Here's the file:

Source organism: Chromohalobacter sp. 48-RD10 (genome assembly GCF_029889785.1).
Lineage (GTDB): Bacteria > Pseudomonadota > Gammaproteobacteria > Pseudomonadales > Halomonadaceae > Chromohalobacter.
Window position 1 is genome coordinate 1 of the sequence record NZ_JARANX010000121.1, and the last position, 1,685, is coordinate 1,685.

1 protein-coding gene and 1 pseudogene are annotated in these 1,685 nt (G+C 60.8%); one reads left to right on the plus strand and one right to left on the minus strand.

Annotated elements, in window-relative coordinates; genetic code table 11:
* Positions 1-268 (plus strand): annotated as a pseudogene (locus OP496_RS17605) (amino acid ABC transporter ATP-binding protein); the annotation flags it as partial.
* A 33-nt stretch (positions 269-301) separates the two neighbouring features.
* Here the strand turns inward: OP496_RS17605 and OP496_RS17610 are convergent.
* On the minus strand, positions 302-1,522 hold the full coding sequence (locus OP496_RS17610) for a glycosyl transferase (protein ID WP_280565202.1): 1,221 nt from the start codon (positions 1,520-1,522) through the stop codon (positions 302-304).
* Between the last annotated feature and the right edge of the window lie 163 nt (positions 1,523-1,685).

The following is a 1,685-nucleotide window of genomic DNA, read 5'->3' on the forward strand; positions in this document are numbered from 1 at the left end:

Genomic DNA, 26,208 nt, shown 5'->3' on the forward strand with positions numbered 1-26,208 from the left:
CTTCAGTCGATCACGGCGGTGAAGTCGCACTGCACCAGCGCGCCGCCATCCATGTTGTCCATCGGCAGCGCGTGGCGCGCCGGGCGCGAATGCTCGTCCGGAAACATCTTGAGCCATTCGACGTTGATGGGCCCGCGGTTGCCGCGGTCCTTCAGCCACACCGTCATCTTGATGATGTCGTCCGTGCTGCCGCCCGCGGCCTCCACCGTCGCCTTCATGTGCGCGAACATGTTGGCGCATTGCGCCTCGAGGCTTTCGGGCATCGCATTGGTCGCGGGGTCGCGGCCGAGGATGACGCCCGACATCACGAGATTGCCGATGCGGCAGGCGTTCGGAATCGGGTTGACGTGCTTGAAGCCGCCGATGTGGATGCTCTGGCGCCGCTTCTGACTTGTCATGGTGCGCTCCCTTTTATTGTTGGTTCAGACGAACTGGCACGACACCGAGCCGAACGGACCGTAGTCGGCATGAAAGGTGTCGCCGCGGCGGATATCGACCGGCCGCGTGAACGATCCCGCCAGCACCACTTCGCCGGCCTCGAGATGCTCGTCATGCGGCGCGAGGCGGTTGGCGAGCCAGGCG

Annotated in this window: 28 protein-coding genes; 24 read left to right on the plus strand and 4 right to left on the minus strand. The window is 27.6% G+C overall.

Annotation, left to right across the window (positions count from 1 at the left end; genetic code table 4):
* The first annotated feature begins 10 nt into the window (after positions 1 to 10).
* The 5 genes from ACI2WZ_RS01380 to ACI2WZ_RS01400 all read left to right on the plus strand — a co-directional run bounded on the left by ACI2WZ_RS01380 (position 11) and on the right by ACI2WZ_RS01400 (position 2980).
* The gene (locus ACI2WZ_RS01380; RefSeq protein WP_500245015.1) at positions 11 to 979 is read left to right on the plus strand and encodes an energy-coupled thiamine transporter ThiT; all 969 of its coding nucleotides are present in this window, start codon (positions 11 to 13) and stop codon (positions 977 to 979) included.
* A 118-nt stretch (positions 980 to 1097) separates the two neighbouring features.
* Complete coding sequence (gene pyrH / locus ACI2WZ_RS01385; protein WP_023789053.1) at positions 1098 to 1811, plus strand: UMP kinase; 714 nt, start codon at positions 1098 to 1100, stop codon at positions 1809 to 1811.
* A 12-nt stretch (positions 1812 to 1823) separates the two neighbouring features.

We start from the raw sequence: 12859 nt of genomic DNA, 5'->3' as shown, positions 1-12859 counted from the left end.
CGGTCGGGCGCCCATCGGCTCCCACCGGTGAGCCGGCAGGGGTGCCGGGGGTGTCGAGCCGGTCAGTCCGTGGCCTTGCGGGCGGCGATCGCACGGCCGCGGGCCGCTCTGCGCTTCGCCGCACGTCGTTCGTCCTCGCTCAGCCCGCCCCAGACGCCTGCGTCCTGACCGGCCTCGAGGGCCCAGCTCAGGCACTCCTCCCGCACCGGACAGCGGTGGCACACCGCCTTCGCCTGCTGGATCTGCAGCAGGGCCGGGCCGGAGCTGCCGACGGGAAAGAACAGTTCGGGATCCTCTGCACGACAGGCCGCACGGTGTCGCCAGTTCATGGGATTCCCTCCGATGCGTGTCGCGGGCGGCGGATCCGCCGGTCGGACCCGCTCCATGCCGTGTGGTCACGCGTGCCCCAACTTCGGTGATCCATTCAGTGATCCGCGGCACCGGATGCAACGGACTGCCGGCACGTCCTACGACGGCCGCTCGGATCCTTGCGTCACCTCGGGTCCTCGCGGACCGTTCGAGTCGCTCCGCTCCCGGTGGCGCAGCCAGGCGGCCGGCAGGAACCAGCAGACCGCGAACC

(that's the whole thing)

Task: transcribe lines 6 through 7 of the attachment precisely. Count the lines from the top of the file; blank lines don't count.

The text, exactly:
* Positions 1-268 (plus strand): annotated as a pseudogene (locus OP496_RS17605) (amino acid ABC transporter ATP-binding protein); the annotation flags it as partial.
* A 33-nt stretch (positions 269-301) separates the two neighbouring features.